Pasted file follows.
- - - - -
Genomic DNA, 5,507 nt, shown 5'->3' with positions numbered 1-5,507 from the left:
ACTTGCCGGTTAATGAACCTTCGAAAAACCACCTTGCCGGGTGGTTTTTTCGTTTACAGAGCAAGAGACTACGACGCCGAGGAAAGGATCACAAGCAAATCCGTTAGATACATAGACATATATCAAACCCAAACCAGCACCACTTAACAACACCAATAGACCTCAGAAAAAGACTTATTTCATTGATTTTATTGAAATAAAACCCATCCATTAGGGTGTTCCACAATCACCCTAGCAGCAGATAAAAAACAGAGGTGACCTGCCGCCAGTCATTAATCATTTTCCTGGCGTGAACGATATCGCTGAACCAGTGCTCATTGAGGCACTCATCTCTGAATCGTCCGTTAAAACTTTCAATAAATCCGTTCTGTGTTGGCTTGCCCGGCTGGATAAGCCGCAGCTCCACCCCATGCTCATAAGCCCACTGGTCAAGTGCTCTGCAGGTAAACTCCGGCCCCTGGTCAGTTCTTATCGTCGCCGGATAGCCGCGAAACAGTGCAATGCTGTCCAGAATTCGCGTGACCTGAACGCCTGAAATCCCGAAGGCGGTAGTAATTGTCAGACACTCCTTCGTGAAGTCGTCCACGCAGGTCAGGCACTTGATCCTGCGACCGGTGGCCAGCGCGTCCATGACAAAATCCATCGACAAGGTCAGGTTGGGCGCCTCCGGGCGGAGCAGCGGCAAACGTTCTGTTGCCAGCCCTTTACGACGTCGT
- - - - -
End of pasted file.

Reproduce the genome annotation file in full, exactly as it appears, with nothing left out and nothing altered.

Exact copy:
Genomic DNA, 5,507 nt, shown 5'->3' with positions numbered 1-5,507 from the left:
ACTTGCCGGTTAATGAACCTTCGAAAAACCACCTTGCCGGGTGGTTTTTTCGTTTACAGAGCAAGAGACTACGACGCCGAGGAAAGGATCACAAGCAAATCCGTTAGATACATAGACATATATCAAACCCAAACCAGCACCACTTAACAACACCAATAGACCTCAGAAAAAGACTTATTTCATTGATTTTATTGAAATAAAACCCATCCATTAGGGTGTTCCACAATCACCCTAGCAGCAGATAAAAAACAGAGGTGACCTGCCGCCAGTCATTAATCATTTTCCTGGCGTGAACGATATCGCTGAACCAGTGCTCATTGAGGCACTCATCTCTGAATCGTCCGTTAAAACTTTCAATAAATCCGTTCTGTGTTGGCTTGCCCGGCTGGATAAGCCGCAGCTCCACCCCATGCTCATAAGCCCACTGGTCAAGTGCTCTGCAGGTAAACTCCGGCCCCTGGTCAGTTCTTATCGTCGCCGGATAGCCGCGAAACAGTGCAATGCTGTCCAGAATTCGCGTGACCTGAACGCCTGAAATCCCGAAGGCGGTAGTAATTGTCAGACACTCCTTCGTGAAGTCGTCCACGCAGGTCAGGCACTTGATCCTGCGACCGGTGGCCAGCGCGTCCATGACAAAATCCATCGACAAGGTCAGGTTGGGCGCCTCCGGGCGGAGCAGCGGCAAACGTTCTGTTGCCAGCCCTTTACGACGTCGT